Heart Problem? Find Out if You Can Still Have a Baby
Having heart disease doesn’t necessarily mean you shouldn’t get pregnant. Two Cleveland Clinic physicians discuss the risks.
If you have a heart problem, you may be wondering if that will interfere with plans to start a family. But having heart disease doesn’t necessarily mean you shouldn’t get pregnant.
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In fact, “the majority of women who have heart conditions should be able to successfully carry a pregnancy under the care of a multidisciplinary team,” says cardiologist David Majdalany, MD.
But being pregnant when you have heart disease does come with some risks.
During pregnancy, your heart has to work harder because of changes that happen to the heart and blood vessels. These changes may include:
These changes help ensure that your baby will get enough oxygen and nutrients.
“If you have heart disease, it’s important that you be evaluated prior to getting pregnant to find out if your heart will be able to tolerate the added strain,” says obstetrician and Head of the Section of Maternal-Fetal Medicine at Cleveland Clinic Jeff Chapa, MD.
“Initially, you’ll want to be evaluated by both a cardiologist and a high-risk pregnancy specialist (obstetrician) who can work together to help you come up with a plan,” he says.
Dr. Chapa says an evaluation will result in one of three scenarios:
“Another reason you should be evaluated before pregnancy if you have heart disease is there are certain heart medications, such as ACE inhibitors and some rhythm control medications, that shouldn’t be taken during pregnancy, ” says Dr. Majdalany.
“So you’ll need to be switched to alternative medications that are safe for the baby. Also, if you’re on long-term blood thinners – for example, Coumadin® – you may need your medication regimen modified. Furthermore, your coagulation parameters will need to be meticulously monitored to avoid maternal and fetal complications,” he says.
Unfortunately, there are some types of heart disease with which pregnancy is too much of a risk. And it may be risky not only to you, but also to the baby.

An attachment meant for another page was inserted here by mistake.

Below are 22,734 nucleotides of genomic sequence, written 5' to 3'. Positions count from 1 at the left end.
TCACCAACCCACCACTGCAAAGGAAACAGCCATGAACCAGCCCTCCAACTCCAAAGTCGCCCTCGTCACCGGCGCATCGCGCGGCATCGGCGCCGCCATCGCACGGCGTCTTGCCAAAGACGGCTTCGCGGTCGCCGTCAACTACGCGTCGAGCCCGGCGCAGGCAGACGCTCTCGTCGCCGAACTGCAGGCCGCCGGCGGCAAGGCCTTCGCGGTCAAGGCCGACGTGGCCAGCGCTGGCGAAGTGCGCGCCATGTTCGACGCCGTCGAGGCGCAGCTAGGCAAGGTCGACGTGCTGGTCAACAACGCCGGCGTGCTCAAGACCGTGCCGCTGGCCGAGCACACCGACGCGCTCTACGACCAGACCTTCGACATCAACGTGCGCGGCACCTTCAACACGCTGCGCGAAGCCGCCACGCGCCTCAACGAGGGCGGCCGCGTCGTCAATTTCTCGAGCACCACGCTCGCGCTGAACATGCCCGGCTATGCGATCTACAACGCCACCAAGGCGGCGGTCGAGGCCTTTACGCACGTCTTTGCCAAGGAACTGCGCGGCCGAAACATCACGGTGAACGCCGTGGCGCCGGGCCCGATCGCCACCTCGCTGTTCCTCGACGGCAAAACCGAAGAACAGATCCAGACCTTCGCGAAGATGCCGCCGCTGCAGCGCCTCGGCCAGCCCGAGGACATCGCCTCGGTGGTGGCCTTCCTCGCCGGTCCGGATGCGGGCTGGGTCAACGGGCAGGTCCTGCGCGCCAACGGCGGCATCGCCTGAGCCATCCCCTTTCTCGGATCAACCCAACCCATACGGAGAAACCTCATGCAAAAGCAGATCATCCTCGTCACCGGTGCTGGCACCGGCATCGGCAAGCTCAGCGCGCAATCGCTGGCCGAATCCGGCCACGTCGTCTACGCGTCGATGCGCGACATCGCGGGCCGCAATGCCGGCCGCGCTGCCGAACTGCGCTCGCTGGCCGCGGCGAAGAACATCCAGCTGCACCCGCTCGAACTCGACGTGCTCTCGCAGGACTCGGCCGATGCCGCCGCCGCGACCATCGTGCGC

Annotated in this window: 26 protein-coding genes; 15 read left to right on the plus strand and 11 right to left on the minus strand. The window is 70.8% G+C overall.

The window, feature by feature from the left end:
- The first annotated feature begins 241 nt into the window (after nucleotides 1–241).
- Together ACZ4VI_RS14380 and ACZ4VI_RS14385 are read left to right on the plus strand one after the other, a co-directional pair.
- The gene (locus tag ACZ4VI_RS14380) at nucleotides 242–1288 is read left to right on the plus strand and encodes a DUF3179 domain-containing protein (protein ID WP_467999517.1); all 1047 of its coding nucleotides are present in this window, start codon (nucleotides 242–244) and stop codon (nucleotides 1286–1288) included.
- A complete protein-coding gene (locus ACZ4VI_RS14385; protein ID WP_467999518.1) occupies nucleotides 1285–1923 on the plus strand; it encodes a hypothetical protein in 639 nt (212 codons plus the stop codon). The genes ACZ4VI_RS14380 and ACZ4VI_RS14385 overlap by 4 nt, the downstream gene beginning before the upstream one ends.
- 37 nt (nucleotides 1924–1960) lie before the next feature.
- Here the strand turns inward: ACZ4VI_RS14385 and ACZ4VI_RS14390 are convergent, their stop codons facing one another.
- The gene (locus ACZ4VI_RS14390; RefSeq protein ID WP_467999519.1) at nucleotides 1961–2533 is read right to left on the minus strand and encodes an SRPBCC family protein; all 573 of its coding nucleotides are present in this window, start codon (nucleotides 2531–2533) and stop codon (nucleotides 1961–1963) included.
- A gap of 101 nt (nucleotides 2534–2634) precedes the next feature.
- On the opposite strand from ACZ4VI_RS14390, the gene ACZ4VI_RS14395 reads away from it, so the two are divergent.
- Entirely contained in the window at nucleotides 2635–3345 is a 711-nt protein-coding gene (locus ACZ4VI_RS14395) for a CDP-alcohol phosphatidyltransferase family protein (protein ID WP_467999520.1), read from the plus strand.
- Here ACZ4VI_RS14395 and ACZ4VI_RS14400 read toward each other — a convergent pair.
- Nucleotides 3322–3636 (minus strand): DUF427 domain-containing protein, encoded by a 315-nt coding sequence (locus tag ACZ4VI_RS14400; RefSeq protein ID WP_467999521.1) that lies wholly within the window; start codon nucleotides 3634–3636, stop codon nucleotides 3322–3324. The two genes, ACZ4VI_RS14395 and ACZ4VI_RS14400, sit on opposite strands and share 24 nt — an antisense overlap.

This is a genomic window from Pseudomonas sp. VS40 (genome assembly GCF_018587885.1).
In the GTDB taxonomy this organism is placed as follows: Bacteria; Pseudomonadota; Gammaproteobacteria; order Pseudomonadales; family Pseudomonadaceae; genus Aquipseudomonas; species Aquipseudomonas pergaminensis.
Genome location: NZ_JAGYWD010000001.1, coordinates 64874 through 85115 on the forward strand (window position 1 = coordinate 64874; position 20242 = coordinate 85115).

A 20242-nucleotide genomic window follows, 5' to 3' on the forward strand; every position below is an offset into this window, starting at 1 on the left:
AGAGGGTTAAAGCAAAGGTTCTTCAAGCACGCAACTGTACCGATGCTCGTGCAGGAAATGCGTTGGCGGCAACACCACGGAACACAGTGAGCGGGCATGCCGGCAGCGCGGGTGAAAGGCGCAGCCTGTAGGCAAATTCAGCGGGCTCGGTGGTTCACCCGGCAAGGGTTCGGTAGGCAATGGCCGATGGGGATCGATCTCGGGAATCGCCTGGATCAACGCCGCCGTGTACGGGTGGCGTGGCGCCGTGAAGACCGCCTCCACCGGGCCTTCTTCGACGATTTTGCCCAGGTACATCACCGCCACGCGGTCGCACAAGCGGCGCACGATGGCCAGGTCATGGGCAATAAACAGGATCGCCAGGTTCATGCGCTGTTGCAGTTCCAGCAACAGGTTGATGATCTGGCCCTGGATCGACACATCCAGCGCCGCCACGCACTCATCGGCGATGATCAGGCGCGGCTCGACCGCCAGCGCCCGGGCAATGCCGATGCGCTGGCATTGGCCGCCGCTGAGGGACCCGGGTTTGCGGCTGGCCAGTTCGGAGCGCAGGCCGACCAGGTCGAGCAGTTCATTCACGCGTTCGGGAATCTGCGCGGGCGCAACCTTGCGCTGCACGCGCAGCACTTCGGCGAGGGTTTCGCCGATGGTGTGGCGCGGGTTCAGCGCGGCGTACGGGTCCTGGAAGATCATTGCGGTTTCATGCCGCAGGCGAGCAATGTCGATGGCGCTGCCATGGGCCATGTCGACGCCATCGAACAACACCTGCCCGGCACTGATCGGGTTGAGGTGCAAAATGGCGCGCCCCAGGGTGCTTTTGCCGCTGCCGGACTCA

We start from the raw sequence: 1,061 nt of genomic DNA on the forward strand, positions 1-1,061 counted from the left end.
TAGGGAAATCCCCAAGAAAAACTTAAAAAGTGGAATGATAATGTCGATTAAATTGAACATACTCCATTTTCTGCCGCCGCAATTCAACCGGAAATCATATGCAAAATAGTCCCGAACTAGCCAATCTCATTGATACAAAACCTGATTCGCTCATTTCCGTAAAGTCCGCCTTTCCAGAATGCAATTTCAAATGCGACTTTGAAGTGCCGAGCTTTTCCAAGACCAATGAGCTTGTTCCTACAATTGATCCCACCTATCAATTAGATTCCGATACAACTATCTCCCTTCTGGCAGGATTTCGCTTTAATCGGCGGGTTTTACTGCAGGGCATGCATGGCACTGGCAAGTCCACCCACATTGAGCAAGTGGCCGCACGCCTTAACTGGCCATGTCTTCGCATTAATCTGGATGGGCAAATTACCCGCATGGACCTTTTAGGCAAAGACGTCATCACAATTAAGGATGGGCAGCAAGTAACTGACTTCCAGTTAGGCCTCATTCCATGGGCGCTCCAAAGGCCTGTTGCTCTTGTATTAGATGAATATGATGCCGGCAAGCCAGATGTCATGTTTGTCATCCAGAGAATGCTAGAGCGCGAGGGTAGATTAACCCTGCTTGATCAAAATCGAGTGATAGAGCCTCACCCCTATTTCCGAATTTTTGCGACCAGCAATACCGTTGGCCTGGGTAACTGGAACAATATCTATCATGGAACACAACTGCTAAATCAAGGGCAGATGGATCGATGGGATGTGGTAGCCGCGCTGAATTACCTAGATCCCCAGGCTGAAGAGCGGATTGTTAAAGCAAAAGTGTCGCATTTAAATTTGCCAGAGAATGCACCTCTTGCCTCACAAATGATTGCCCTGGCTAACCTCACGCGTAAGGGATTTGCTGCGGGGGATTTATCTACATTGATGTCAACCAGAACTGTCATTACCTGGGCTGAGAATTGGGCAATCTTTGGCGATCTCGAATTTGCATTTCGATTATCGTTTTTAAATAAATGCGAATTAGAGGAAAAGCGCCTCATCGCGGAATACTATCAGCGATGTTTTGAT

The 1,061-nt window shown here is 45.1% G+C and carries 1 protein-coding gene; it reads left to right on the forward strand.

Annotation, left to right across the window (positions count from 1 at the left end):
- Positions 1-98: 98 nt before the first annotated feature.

“If you have significant congestive heart failure and your heart isn’t functioning well in a non-pregnant state, it won’t be able to handle the added strain of pregnancy,” Dr. Chapa says.
Other types of heart disease that would pose too much of a risk during pregnancy include severe cardiomyopathy, left-sided obstruction, pulmonary hypertension, significant/severe valve narrowing, certain irregular heart rhythms, dilated aorta and/or connective tissue diseases such as Marfan syndrome.
“If you have heart disease and are faced with an unplanned pregnancy, see your cardiologist as soon as possible,” says Dr. Majdalany. “You’ll also need to see an obstetrician who has experience working with patients who have heart disease.”
“At Cleveland Clinic, we have a program where patients can be seen by both a cardiologist and a high-risk obstetrician; the two doctors can evaluate you together and help you make good decisions,” Dr. Chapa says. “But no matter where you go for care, make sure your cardiologist and obstetrician are communicating with each other.”
Many healthy women have symptoms like fatigue, decreased exercise tolerance, heart palpitations, dizziness, swelling of the legs or shortness of breath during pregnancy. These are similar to the symptoms of heart disease.
“If you’re experiencing these symptoms and they seem to be getting worse or are impacting your ability to go about your everyday life, bring them to the attention of your physician,” says Dr. Chapa.